Passenger-carrying railways were a British invention, so there were no foreign stations for imitation. The functions of a typical station were nevertheless clear from early on: offices for issuing tickets and handling goods, a waiting room for passengers, and accommodation for a station master and other staff. These could usually be accommodated in relatively modest house-like buildings, and in the early days of the railways some stations were adapted from an existing buildings such as inns.
The earliest station that survives is the Manchester terminus of the Liverpool & Manchester Railway, the first major passenger railway, which opened in 1830. The architect is unknown. Its simple architectural detail is less remarkable than its form, which derives from the difference of levels between running line and street: the ground floor has segregated first- and second-class entrances with separate booking offices, and there are waiting rooms alongside the platforms above. Such split-level stations are especially common in cities, where the high cost of land required that the railway be carried on viaducts and bridges rather than embankments of earth. Since 1983 the building has formed part of the Manchester Museum of Science and Industry.
Within a few years the railways were so well established that much more architectural effort was expended on their buildings. The outer face of Curzon Street station in Birmingham (London & Birmingham Railway, now closed), of 1838, was dressed up like a RomanGlossary Term triumphal archGlossary Term. This use of an ancient style may at first seem strange for such a revolutionary enterprise, but it shows the pride and sense of purpose of the new company. It is also significant that Philip Hardwick, one of the leading architects of the time, was employed to design it. By the late 19th century, however, most railway companies commissioned designs from their own architects or engineers instead.
Stations serving smaller towns and villages commonly took the form of ornamented detached houses, rather like suburban villas or the lodges and model farmhouses on big country estates. Some of the earliest can be found on the former Newcastle & Carlisle Railway, which was surveyed by George Stephenson and opened in 1835-9. The unknown designer of its stations adopted a TudorGlossary Term idiom: a pioneering instance of a 'house style' for a large commercial organization.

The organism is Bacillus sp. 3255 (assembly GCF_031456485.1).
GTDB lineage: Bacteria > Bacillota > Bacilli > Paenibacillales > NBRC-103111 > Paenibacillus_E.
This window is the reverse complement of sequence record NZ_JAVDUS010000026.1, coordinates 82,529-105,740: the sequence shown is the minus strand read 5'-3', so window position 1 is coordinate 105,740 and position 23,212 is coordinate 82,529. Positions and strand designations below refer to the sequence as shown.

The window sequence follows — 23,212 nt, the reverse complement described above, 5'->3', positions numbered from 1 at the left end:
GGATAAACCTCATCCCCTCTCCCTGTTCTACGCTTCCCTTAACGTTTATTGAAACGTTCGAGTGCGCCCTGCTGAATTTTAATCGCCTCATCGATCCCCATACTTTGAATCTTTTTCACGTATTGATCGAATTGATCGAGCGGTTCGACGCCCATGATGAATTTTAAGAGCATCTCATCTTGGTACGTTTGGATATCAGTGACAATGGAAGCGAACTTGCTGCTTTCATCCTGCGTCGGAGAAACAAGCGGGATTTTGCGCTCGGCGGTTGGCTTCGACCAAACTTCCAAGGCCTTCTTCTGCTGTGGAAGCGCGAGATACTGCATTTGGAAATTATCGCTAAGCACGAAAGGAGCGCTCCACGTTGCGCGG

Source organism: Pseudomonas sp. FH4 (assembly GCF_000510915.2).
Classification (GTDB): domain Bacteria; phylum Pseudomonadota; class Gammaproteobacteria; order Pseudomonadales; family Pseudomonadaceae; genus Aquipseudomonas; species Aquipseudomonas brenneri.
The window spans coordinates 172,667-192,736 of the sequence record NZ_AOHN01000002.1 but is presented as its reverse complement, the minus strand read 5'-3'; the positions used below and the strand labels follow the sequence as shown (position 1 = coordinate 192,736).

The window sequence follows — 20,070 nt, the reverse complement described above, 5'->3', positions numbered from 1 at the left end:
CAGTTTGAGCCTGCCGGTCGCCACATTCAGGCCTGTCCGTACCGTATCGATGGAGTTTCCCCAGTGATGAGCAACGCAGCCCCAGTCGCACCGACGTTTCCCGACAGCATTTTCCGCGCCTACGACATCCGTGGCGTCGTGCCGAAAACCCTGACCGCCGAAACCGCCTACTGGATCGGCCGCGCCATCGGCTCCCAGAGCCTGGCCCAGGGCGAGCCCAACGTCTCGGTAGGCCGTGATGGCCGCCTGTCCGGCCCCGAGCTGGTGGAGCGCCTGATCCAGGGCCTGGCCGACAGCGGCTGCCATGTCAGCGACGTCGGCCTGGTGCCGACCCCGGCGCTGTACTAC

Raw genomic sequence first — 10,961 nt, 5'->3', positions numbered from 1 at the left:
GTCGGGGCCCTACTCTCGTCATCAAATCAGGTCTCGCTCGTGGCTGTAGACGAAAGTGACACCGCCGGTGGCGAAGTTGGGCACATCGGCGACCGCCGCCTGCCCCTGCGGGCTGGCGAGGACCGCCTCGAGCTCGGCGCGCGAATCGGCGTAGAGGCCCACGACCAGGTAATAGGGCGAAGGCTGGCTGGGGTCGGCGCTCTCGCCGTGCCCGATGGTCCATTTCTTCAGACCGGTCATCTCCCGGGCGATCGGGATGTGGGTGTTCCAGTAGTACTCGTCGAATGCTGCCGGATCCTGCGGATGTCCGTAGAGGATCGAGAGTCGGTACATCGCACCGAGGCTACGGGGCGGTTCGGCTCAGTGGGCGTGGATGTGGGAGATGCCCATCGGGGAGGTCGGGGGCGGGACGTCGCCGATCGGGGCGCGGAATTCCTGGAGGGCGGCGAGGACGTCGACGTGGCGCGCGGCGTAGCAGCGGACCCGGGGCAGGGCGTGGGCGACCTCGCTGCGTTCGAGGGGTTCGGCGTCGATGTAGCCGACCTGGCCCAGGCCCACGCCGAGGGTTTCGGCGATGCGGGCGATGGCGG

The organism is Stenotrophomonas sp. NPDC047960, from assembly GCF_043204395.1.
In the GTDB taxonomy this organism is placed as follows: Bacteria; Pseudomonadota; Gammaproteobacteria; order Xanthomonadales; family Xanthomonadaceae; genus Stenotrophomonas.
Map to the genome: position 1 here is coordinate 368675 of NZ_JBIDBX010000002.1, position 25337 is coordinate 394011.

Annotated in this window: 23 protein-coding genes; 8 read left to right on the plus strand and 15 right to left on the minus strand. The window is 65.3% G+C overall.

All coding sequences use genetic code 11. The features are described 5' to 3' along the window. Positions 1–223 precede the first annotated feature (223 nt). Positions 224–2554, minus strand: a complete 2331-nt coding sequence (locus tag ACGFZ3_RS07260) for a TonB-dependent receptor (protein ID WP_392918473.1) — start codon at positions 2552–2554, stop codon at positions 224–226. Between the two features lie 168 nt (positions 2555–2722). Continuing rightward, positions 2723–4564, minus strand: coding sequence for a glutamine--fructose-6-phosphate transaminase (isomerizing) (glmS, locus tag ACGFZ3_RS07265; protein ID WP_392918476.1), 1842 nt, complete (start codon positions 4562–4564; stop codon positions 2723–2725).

Types include: Basket arch or Anse de Panier (French, lit. basket handle): three-centred and depressed, or with a flat centre. Chancel: dividing chancel from nave or crossing in a church. Crossing: spanning piers at a crossing in a church. Depressed or three-centred: with a rounded top, but curving inward more at the sides. Four-centred: with four arcs, the lower two curving inward more than the upper, with a blunt central point; typical of late medieval English architecture. Jack arch: shallow segmental vault springing from beams, used for fireproof floors, bridge decks, etc. Ogee (adjective ogival): a pointed arch with a double reverse curve, especially popular in the 14th century; a nodding ogee curves forward from the wall face at the top. Parabolic: shaped like a chain suspended from two level points, but inverted. Relieving or discharging: incorporated in a wall to relieve superimposed weight. Shouldered: with arcs in each corner and a flat centre or lintel. Skew: spanning responds not diametrically opposed. Stilted: with a vertical section above the impost i.e. the horizontal moulding at the springing. Strainer: inserted in an opening to resist inward pressure. Three-centred: see Depressed, above. Transverse: spanning a main axis (e.g. of a vaulted space). Triumphal arch: influential type of Imperial Roman monument, free-standing, with a square attic or top section and broad sections to either side of the main opening, often with lesser openings or columns. Tudor: with arcs in each corner joining straight lines to the central point. Two-centred: the simplest kind of pointed arch.
The architecture of the Roman Empire, to which most of Britain belonged from 43 to c. 410 A.D. Our knowledge of Romano-British architecture depends mostly on archaeological reconstructions from foundations and fragments, though some notable fortifications and other military works survive above ground level in recognizable form.
Strictly, the architecture of the English Tudor dynasty (1485-1603), but used more often for late Gothic secular buildings especially of the first half of the 16th century. These use a simplified version of Perpendicular, characterised by straight-headed mullioned windows with arched lights, and by rooflines with steep gables and tall chimneys, often asymmetrically placed.
Last updated: Saturday, 25th April 2009